Lyme Disease Has Been Discovered in 9 National Parks

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Lyme Disease Has Been Discovered in 9 National Parks

Researches from the Centers for Disease Control and Prevention (CDC) and the National Park Service (NPS) collected ticks in 9 different national parks. They found blacklegged ticks—also called deer ticks—present and carrying Lyme Disease in every park that they inspected.

The parks on this list include: Acadia National Park in Maine; Catoctin Mountain Park and Monocacy National Battlefield in Maryland; Fire Island National Seashore in Long Island, N.Y.; Gettysburg National Military Park in Pennsylvania; Rock Creek Park in Washington, D.C. and Manassas National Battlefield Park, Prince William Forest Park and Shenandoah National Park in Virginia.

The study was originally conducted due to the significant number of cases of Lyme disease reported in the areas. Lyme Disease symptoms include fever, headache and rash, and, if left untreated, the infection can spread to the heart, joint and nervous system, where it will trigger more severe damage.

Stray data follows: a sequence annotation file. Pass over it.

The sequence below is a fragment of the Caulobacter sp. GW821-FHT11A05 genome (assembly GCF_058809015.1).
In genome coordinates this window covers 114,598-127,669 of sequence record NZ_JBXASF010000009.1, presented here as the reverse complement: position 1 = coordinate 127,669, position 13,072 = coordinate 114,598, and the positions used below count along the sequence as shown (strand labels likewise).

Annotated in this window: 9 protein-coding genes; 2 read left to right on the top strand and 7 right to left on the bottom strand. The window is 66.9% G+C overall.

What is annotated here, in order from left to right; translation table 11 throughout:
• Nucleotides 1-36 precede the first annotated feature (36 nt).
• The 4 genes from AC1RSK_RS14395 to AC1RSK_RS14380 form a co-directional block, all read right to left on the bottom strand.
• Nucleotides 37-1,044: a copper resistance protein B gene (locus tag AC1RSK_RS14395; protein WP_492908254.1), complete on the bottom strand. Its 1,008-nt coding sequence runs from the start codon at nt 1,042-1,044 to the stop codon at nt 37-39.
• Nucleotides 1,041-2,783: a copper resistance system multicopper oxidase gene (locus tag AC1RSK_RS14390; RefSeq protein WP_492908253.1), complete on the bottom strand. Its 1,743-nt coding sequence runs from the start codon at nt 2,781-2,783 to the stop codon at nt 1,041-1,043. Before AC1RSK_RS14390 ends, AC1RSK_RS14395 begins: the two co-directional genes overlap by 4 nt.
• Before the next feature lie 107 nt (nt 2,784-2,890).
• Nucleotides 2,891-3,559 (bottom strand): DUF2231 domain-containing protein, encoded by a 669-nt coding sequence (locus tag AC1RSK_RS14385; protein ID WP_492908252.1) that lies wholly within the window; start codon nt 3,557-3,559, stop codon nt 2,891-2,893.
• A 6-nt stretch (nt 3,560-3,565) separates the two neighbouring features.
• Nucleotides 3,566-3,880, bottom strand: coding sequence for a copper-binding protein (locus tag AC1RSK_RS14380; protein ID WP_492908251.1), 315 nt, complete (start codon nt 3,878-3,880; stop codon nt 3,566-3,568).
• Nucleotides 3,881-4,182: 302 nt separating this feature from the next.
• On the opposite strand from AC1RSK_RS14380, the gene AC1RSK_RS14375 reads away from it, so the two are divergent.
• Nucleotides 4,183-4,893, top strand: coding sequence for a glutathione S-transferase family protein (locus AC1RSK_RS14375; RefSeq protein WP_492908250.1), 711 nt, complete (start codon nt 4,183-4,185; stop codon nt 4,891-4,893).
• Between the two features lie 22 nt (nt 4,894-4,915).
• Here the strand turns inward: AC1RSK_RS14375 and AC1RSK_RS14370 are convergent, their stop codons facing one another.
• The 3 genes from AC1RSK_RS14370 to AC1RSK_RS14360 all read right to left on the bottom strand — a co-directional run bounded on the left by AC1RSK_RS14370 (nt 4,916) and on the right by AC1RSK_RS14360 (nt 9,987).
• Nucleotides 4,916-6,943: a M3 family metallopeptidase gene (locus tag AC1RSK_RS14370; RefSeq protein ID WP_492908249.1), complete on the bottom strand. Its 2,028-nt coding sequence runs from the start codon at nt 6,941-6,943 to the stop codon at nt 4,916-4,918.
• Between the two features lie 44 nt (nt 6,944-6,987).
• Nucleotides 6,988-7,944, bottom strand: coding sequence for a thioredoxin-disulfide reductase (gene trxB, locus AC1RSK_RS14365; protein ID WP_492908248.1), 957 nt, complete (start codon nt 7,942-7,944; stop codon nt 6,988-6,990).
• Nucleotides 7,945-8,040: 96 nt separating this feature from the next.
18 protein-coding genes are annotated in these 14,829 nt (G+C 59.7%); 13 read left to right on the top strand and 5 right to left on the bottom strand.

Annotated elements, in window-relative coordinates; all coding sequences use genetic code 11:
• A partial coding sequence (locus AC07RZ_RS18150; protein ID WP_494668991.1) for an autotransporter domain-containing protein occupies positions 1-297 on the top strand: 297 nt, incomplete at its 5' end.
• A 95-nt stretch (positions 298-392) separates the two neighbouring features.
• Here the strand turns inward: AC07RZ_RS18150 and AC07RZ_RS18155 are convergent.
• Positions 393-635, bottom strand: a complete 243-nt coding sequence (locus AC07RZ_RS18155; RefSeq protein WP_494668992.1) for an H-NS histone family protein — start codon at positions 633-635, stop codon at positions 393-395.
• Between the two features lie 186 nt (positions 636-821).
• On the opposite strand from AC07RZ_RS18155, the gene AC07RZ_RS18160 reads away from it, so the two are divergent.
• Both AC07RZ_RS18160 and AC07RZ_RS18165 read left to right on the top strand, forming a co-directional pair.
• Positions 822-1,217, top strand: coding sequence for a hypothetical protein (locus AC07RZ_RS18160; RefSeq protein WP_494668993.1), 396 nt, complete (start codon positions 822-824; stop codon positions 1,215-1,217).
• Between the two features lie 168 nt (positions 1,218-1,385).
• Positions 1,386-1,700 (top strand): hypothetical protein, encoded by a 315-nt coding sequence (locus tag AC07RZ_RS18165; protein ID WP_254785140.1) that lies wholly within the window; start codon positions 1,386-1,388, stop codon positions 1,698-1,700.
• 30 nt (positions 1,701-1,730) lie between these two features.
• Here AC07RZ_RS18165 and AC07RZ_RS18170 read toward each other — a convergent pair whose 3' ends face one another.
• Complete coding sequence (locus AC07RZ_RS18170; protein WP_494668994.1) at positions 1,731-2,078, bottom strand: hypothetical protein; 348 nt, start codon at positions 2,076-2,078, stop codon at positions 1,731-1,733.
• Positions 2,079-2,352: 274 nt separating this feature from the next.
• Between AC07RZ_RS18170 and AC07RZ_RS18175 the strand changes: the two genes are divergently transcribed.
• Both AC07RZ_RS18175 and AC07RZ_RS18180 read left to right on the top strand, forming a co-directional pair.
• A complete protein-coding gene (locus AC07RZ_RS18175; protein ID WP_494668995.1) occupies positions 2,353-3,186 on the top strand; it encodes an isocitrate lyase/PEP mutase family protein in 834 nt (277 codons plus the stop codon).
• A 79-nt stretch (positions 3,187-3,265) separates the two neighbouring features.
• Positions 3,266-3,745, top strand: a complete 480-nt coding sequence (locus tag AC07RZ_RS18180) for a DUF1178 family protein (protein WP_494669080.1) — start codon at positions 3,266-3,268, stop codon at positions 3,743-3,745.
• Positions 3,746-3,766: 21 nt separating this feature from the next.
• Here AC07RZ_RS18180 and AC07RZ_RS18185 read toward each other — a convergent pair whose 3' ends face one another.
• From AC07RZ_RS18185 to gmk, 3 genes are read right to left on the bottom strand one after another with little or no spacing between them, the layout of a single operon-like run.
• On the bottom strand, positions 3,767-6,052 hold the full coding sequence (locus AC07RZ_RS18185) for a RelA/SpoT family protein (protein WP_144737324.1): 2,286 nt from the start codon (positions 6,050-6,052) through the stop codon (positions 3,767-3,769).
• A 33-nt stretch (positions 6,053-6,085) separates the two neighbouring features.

Planning a hike in one of these nine national parks? Here is what the CDC and NPS recommend you do to protect yourself from contracting the disease:

• Use repellents that contain 20-30 percent DEET on exposed skin and clothing.
• Use products that contain permethrin on clothing.
• Shower within two hours of leaving a tick-prone area.
• Check yourself for ticks and remove attached ticks.
• Dry your clothes in a dryer on high heat for 10 minutes to kill any ticks on your clothing.
• Check pets and gear for ticks.
• Hike in the center of trails.
• Avoid sitting down or leaning on logs or bushes along the trail.

Researcher Tammi Johnson with the CDC, said in a news release that “the results of this study serve as a reminder that while enjoying the parks, visitors can and should take steps to help protect themselves and their loved ones from tick and other bites.”

This was the first large-scale survey to occur in multiple national parks. Since the results prove that diseased ticks are present, they could very well be present elsewhere.

Photo: Ragnhild Brosvik, CC-BY

Elizabeth Chambers is a health intern with Paste and a freelance writer based out of Athens, Georgia.